El Nino and La Nina in the Philippines: Climate Change’s Little Boy?
Published 04th November 2010 - 1 comments - 2125 views -
(Third of four parts)
Presently, we are experiencing less rainfall in the Philippines. Summer has come early and hotter than ever. All around the country, provinces have been crying out for help. The water resources is either falling or have fallen to critical levels, if not altogether dried up, like the catchbasin in Baguio City. The fields have cracked and crops have withered, resulting to millions of losses in agriculture.
In rural areas, water is precious to water the fields that will feed a people. I remember a story I heard from Sagada. Not so many years ago, just in the first decade of the 21st century, a tribal war was waged because of water. A tribe is claiming the rights to an important source of water. Another tribe downstream is also using the same body of water to irrigate their fields. If the upstream tribe monopolizes and diverts all the water into their fields, the downstream tribe cannot irrigate their fields and will have to relay only on rain water.Thus a tribal war was launched. It has since been resolved but not without bloodshed at first.
Now, PAGASA was playing doomsdayer when it said that the El Niño problem this year might be at par with the worst the country has experienced in the later years of 1990’s. AND that it could only be handled properly by granting the President emergency powers. On the other hand, reports are coming out that the experts are expecting only a mild El Niño this year. So which is which, may I ask?
The El Niño will no doubt have an effect on the rice producing capacity of our country. At present we are already importing much rice, (while also exporting the healthier red/brown rice upland varieties, with a drought expected, rice production is expected to fall further.
For a rice-eating nation such as ours, where a meal isn’t a meal if not eaten with rice, a rice shortage that is synonymous to rice price hikes (again!) is a serious matter. Indeed, as prices of rice per kilo have already ballooned to a minimum of P25 of NFA quality up to more than P50 for commercial varieties.
I have heard the C word again, less than a month after that bitter sugar affair. The government is again drumbeating the “need” to import tons and tons of rice to ensure rice suffieciency. Even the World Bank gave the Philippines a $5 million grant to help facilitate mitigating measures against climate change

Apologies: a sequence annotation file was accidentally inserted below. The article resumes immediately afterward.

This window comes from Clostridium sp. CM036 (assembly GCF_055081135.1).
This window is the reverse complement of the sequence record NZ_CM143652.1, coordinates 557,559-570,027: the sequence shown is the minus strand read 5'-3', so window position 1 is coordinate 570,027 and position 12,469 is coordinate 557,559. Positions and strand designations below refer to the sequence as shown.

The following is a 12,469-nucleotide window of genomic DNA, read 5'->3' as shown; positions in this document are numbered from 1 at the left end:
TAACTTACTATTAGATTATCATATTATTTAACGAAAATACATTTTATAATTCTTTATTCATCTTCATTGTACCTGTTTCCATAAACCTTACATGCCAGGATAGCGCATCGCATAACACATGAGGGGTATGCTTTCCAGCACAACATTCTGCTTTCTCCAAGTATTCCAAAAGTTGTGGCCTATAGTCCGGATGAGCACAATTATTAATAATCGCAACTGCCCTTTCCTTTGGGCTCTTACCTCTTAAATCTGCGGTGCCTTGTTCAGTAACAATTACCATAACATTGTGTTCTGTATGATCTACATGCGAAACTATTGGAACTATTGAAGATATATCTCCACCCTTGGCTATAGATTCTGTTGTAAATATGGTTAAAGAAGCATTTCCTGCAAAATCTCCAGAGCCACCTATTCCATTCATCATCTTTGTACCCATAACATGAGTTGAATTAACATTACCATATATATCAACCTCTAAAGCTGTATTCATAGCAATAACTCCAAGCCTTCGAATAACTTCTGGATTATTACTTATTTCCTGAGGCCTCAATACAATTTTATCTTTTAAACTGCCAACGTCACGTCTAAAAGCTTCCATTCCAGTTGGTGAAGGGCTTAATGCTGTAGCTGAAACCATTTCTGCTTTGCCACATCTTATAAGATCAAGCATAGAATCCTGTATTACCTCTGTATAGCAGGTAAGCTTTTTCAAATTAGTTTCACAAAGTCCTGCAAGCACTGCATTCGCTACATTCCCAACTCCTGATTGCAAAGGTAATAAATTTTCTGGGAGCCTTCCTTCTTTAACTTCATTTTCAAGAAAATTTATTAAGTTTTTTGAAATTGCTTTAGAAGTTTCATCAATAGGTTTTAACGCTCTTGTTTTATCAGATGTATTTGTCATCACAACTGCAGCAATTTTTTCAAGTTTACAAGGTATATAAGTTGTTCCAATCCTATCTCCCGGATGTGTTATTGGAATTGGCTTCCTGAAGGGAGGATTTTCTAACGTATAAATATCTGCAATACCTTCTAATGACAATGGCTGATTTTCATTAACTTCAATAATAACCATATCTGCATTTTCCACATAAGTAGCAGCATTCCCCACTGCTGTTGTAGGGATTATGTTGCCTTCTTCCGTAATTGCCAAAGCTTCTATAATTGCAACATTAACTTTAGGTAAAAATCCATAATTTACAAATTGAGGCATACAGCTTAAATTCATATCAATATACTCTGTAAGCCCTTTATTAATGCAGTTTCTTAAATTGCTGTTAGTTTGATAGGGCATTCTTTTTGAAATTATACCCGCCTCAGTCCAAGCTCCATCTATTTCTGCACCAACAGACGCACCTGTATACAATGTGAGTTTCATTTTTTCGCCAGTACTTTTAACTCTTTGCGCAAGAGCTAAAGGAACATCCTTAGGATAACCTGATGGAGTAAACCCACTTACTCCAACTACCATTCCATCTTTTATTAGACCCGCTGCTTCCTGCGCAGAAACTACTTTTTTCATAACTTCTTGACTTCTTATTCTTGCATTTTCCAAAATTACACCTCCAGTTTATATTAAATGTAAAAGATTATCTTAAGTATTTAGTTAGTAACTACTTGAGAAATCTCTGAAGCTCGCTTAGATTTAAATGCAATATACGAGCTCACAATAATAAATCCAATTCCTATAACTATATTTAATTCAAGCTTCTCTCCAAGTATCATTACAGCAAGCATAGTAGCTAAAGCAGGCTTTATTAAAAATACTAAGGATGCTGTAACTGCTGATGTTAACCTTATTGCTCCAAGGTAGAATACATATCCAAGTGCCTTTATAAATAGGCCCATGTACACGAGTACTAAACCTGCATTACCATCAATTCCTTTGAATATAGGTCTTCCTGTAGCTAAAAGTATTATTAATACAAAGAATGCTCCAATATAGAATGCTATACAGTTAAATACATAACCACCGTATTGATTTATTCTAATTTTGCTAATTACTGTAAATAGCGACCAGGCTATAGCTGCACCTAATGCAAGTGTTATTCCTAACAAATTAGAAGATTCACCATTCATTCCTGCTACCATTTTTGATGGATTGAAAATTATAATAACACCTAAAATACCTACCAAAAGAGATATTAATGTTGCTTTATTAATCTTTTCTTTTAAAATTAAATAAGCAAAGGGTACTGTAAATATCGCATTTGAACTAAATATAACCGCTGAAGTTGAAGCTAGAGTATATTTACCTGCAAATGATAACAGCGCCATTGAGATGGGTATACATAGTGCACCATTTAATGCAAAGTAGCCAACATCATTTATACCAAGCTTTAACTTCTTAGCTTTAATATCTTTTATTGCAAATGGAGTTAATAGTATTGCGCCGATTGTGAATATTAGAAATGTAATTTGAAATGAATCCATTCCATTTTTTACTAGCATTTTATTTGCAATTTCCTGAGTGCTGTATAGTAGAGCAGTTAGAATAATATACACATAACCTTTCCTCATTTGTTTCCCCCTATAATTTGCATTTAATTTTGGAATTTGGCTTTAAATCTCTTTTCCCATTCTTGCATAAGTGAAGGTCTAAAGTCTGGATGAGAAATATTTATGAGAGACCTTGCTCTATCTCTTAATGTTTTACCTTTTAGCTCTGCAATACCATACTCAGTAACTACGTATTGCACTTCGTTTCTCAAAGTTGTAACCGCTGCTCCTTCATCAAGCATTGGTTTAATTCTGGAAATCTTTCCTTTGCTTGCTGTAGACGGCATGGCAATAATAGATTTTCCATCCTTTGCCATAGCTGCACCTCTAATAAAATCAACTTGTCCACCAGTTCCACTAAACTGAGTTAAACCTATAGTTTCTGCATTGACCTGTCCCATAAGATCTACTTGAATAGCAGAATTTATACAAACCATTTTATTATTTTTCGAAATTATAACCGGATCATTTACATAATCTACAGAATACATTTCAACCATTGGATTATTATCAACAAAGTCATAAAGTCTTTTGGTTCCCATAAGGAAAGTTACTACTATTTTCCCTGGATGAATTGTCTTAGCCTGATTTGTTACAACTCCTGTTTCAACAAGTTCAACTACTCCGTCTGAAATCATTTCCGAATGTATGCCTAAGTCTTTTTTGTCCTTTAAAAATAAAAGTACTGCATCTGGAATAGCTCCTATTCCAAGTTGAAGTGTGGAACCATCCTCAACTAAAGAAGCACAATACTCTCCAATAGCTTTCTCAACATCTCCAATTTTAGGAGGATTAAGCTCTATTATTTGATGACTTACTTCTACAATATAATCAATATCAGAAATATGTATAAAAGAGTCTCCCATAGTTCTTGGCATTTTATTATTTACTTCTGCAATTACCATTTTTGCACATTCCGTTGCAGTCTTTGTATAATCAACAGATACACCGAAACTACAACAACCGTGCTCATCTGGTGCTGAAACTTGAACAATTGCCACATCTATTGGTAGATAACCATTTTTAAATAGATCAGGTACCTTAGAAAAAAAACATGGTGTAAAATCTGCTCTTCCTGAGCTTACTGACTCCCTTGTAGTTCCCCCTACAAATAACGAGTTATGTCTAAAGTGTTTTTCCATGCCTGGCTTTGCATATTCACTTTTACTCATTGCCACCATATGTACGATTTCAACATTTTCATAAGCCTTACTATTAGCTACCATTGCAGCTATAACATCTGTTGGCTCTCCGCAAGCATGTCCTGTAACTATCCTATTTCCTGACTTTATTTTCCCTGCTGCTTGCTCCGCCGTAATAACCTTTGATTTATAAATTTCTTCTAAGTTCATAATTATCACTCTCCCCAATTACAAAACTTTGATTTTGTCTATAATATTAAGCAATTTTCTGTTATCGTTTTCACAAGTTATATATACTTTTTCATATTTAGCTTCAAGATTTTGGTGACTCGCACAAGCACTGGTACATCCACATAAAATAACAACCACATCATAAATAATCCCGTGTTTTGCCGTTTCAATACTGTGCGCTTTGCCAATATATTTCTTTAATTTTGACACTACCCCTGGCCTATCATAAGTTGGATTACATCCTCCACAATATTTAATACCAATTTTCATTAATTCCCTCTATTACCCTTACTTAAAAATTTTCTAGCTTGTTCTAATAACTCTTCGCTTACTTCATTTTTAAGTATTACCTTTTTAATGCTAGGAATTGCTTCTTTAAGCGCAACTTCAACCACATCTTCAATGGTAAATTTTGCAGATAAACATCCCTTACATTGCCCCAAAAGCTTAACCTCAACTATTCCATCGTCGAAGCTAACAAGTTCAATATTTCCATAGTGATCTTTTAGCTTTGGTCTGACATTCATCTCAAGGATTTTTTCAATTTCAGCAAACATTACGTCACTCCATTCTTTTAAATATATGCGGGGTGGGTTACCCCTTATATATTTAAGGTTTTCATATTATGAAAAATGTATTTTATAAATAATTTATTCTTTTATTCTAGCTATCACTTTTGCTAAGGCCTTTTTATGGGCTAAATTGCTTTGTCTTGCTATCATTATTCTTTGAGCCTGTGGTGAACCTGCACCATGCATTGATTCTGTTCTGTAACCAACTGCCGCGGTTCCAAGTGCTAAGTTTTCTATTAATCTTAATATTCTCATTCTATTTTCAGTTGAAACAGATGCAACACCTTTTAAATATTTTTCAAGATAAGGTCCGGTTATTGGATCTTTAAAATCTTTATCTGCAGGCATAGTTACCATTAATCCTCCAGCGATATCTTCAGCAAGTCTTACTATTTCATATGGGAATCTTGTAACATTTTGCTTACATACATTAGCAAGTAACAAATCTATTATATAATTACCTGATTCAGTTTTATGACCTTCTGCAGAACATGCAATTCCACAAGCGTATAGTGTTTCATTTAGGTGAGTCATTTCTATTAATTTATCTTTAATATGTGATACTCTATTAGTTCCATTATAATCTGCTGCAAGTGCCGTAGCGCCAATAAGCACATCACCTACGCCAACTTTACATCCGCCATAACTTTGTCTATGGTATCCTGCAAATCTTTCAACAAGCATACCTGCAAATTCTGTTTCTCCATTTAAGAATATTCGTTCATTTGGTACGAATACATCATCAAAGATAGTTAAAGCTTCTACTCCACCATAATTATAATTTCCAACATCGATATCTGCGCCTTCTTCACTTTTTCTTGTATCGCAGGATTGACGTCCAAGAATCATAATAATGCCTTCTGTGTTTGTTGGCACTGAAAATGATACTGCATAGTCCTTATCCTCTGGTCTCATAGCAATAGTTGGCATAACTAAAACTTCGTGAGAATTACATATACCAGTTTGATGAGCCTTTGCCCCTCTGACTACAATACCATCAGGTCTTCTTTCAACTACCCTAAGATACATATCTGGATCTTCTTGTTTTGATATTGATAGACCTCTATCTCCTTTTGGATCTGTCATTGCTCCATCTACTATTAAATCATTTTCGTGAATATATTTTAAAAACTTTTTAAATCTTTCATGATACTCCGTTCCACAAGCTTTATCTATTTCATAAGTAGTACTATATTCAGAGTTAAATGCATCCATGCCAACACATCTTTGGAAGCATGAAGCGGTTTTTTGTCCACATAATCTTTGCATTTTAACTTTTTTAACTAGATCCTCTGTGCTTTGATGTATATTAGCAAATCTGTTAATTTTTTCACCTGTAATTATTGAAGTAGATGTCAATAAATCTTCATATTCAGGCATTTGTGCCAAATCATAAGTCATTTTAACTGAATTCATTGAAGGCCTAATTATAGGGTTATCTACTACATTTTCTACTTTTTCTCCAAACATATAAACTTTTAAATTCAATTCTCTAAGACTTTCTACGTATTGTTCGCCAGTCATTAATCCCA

. And then it struck me, Climate Change’s little boy, the El Niño phenomenon is as much a loss as it is a gain. It is a loss to the Filipino public and a gain to the public officials.
This water crisis is a loss to the Filipino public as there is no doubt that they will be the ones very affected. Farmers who have indebted themselves when they planted this seaaon’s crops have nothing to expect except withered crops sold for nothing. The agriculture department as per its role encourages the farmers to plant more drought-resistant crops and is lending assistance through seed and pesticides. While this move can alleviate some suffering of some farmers, it is nothing but a balm to soothe the pain. In the long-run, this assistance is not enough to sustain generations of farmers and Filipinos.
While we can do short- to medium term mitigation plans, like cloud-seeding, irrigation canal building and others, we need to look further into the future and look at how land and agriculture is being used for the Filipino people.
What is baffling is the fact that the El Niño phenomenon has been around even before the Climate Change-scare raged to its height. Despite this, the government almost always seem surprised and at a loss at how to work with this phenomenon.
To be continued…
About the author
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